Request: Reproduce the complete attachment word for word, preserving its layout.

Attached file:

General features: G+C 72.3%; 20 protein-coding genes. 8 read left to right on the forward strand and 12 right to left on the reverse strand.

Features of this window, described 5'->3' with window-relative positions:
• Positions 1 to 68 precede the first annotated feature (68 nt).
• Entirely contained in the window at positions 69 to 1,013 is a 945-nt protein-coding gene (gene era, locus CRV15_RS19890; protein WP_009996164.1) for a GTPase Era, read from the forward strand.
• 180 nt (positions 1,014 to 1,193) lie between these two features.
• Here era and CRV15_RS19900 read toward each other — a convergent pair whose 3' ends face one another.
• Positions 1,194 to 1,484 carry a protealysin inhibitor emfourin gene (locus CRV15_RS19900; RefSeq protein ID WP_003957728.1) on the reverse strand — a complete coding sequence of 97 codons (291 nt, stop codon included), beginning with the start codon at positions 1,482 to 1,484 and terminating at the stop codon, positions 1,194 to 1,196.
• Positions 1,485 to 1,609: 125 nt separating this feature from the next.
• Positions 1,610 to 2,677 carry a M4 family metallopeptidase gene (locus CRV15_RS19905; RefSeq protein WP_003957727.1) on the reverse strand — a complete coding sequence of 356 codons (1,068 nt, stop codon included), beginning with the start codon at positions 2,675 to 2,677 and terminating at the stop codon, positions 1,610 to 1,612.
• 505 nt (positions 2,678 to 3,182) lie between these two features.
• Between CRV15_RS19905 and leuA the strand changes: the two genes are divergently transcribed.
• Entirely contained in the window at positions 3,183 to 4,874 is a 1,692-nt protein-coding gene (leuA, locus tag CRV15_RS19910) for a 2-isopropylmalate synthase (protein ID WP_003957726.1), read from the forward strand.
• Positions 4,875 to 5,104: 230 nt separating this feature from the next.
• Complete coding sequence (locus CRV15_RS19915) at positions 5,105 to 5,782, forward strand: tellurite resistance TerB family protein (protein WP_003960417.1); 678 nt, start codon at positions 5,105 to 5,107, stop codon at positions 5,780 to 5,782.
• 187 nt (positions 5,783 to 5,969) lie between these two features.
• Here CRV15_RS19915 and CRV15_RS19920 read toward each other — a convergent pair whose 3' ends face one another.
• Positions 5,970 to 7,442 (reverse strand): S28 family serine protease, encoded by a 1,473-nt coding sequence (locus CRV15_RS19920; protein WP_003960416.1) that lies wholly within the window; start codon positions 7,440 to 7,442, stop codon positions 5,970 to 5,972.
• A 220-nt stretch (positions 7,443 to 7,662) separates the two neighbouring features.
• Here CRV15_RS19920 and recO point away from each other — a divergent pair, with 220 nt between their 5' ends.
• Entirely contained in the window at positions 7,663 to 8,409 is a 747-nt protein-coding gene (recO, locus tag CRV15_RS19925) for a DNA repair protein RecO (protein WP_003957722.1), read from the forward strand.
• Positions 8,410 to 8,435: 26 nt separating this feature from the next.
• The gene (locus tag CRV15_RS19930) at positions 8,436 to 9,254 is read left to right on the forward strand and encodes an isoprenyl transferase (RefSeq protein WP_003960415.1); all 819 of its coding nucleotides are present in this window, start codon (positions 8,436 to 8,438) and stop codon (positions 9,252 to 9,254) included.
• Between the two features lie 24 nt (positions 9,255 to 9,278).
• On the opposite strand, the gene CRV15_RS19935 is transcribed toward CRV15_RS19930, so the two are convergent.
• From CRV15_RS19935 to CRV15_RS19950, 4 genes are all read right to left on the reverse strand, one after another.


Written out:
General features: G+C 72.3%; 20 protein-coding genes. 8 read left to right on the forward strand and 12 right to left on the reverse strand.

Features of this window, described 5'->3' with window-relative positions:
• Positions 1 to 68 precede the first annotated feature (68 nt).
• Entirely contained in the window at positions 69 to 1,013 is a 945-nt protein-coding gene (gene era, locus CRV15_RS19890; protein WP_009996164.1) for a GTPase Era, read from the forward strand.
• 180 nt (positions 1,014 to 1,193) lie between these two features.
• Here era and CRV15_RS19900 read toward each other — a convergent pair whose 3' ends face one another.
• Positions 1,194 to 1,484 carry a protealysin inhibitor emfourin gene (locus CRV15_RS19900; RefSeq protein ID WP_003957728.1) on the reverse strand — a complete coding sequence of 97 codons (291 nt, stop codon included), beginning with the start codon at positions 1,482 to 1,484 and terminating at the stop codon, positions 1,194 to 1,196.
• Positions 1,485 to 1,609: 125 nt separating this feature from the next.
• Positions 1,610 to 2,677 carry a M4 family metallopeptidase gene (locus CRV15_RS19905; RefSeq protein WP_003957727.1) on the reverse strand — a complete coding sequence of 356 codons (1,068 nt, stop codon included), beginning with the start codon at positions 2,675 to 2,677 and terminating at the stop codon, positions 1,610 to 1,612.
• 505 nt (positions 2,678 to 3,182) lie between these two features.
• Between CRV15_RS19905 and leuA the strand changes: the two genes are divergently transcribed.
• Entirely contained in the window at positions 3,183 to 4,874 is a 1,692-nt protein-coding gene (leuA, locus tag CRV15_RS19910) for a 2-isopropylmalate synthase (protein ID WP_003957726.1), read from the forward strand.
• Positions 4,875 to 5,104: 230 nt separating this feature from the next.
• Complete coding sequence (locus CRV15_RS19915) at positions 5,105 to 5,782, forward strand: tellurite resistance TerB family protein (protein WP_003960417.1); 678 nt, start codon at positions 5,105 to 5,107, stop codon at positions 5,780 to 5,782.
• 187 nt (positions 5,783 to 5,969) lie between these two features.
• Here CRV15_RS19915 and CRV15_RS19920 read toward each other — a convergent pair whose 3' ends face one another.
• Positions 5,970 to 7,442 (reverse strand): S28 family serine protease, encoded by a 1,473-nt coding sequence (locus CRV15_RS19920; protein WP_003960416.1) that lies wholly within the window; start codon positions 7,440 to 7,442, stop codon positions 5,970 to 5,972.
• A 220-nt stretch (positions 7,443 to 7,662) separates the two neighbouring features.
• Here CRV15_RS19920 and recO point away from each other — a divergent pair, with 220 nt between their 5' ends.
• Entirely contained in the window at positions 7,663 to 8,409 is a 747-nt protein-coding gene (recO, locus tag CRV15_RS19925) for a DNA repair protein RecO (protein WP_003957722.1), read from the forward strand.
• Positions 8,410 to 8,435: 26 nt separating this feature from the next.
• The gene (locus tag CRV15_RS19930) at positions 8,436 to 9,254 is read left to right on the forward strand and encodes an isoprenyl transferase (RefSeq protein WP_003960415.1); all 819 of its coding nucleotides are present in this window, start codon (positions 8,436 to 8,438) and stop codon (positions 9,252 to 9,254) included.
• Between the two features lie 24 nt (positions 9,255 to 9,278).
• On the opposite strand, the gene CRV15_RS19935 is transcribed toward CRV15_RS19930, so the two are convergent.
• From CRV15_RS19935 to CRV15_RS19950, 4 genes are all read right to left on the reverse strand, one after another.